“You think too much, Elisabeth,” he said. “Too much about propriety, too much about duty, too much about everything but music. For once, don’t think.” The Goblin King smiled. It was a wicked grin, one that made me feel unsafe and excited at the same time. “Don’t think. Feel.”
As the goblins reside underground, Wintersong had the potential for some exquisite world-building. Though it was sufficient to fuel my imagination, the world-building could have been more extensive, more caring for detail. What Jae-Jones did fabulously was the creation of an atmosphere dark and sweet, like forbidden fruit. I’m content with the inclusion of folklore and how she transformed it. The story takes place in Bavaria, and though Jae-Jones plays with some clichés, for example the names, the setting is more or less authentic to someone who lives across the German border, though I do not pretend to be proficient in their folklore. Der Erlkönig is a German ballad written by Johann Wolfgang von Goethe, though the original tale is of Danish origin. Jae-Jones drew inspiration from the dark tale of an elf king who steals the life of a child, a tale of the subconscious, mystical lairs, and death. Jae-Jones decided to create a goblin version of this king, a Goblin King who lures young women into his lair, and combined with the elegant flow of her writing, the idea worked magnificently.
It is really quite saddening that the plot could not build on the promising world-building, dark atmosphere, and wicked characters. Though all of those elements had their flaws, I think an exciting plot could have compensated for them. It did not. As a most prominent issue, the plot is repetitive, so repetitive it borders on dull and boring. The storyline sways between nerve-wracking scenes, in which the Gobling King plays tricks on Liesl’s mind while she is trying to escape his lair, and utterly deflating ones which put a break on the picking-up of pace. Jae-Jones also brings music into focus – inspiration, composition, performance. On one hand, I enjoyed this aspect of the story because it breathed some life into the main character. Liesl composes with a fiery passion, weaving her emotions into her music. Music is her saviour and her poison. On the other hand, it left very little room for other things. Another I issue I had lies with the romantic subplot. Though the romance between Liesl and the Goblin King is dark, wicked, and steamy, it is also problematic. I have a strong dislike for stories where female characters discover their self-worth in the emotional and sexual desire of a love interest. The minute she realized she was desired by the Gobling King, the self-doubts and low self-esteem gave way to confidence, pride, and self-worth. Think about what kind of message books like these send to their female readers, girls and women? If someone gives you your value, it can also be taken away. I should say, however, that the ending is somewhat redeeming of this flaw.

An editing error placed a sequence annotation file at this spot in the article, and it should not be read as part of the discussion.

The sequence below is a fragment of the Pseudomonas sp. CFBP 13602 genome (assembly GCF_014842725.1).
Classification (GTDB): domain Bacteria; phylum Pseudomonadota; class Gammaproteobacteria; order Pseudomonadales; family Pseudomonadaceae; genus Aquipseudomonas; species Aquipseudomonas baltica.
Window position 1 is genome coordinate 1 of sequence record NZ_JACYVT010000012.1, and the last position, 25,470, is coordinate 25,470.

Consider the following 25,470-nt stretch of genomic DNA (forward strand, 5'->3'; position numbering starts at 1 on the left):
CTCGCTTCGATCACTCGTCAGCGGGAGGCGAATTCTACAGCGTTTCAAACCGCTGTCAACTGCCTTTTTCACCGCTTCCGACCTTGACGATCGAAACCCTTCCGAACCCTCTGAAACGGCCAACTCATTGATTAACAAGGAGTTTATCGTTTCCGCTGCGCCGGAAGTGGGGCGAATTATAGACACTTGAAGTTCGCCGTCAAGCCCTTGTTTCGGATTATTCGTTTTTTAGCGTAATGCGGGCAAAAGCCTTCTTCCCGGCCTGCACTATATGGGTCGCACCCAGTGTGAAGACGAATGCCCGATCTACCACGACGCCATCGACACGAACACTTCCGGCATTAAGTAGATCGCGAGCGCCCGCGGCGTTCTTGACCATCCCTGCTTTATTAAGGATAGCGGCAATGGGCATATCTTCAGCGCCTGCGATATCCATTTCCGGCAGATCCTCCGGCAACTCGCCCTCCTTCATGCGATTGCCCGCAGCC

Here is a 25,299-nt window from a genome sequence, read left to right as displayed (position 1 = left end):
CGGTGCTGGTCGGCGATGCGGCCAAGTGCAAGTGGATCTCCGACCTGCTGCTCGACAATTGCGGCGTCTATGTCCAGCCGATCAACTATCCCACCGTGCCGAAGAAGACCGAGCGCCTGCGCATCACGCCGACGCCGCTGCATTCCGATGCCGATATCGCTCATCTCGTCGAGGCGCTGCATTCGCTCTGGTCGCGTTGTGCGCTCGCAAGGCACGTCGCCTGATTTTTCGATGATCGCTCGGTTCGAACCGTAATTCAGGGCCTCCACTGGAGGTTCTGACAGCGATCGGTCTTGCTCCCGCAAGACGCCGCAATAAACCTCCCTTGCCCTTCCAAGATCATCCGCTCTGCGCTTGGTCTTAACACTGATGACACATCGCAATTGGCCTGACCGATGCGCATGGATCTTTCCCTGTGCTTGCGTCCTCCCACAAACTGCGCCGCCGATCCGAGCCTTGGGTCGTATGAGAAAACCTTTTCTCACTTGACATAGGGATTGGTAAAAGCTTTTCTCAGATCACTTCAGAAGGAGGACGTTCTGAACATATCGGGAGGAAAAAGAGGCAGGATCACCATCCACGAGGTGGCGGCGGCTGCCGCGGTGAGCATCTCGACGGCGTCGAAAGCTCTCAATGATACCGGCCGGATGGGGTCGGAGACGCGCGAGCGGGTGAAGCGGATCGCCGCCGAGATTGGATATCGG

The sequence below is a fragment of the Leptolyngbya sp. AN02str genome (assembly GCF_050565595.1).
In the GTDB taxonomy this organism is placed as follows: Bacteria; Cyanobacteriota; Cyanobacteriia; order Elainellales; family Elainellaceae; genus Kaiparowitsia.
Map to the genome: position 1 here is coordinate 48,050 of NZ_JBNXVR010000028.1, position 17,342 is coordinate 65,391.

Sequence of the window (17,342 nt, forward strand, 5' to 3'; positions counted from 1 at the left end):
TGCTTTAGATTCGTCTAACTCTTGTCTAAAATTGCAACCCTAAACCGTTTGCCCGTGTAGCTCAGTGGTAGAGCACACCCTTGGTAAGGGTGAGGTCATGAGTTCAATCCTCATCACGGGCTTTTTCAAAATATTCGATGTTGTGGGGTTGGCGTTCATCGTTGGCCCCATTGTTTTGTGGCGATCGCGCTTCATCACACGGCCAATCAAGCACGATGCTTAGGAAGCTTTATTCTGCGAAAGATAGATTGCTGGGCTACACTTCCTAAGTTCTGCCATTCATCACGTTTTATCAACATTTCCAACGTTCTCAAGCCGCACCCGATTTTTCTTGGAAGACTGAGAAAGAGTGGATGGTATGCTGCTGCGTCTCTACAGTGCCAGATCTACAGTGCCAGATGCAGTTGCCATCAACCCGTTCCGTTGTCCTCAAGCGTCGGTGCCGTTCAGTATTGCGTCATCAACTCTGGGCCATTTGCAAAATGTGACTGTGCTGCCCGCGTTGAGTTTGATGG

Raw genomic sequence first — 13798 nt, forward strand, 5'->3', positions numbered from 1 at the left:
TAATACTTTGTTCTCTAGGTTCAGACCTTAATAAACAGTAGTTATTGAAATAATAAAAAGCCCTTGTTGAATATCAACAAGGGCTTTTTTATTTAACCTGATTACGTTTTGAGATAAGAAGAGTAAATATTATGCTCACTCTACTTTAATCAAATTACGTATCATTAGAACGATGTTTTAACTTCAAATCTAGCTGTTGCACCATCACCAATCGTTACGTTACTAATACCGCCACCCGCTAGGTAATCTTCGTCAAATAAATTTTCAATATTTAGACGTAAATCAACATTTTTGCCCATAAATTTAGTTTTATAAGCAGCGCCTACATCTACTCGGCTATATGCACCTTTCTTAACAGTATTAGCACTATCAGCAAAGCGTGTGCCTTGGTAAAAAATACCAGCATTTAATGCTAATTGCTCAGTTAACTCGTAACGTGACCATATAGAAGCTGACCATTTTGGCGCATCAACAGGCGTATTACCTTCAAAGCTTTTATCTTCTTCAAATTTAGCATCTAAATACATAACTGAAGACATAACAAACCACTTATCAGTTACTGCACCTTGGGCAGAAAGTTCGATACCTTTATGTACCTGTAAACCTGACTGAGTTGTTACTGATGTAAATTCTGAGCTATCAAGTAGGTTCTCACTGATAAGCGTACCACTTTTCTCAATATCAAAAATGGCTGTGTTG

In a nutshell, Wintersong lured me in with a promising premise the same way Käthe was by the sickly-sweet forbidden fruit, but the taste of these sweet fruit turned foul with the progress of a repetitive plot and a romance that is the opposite of empowering to women.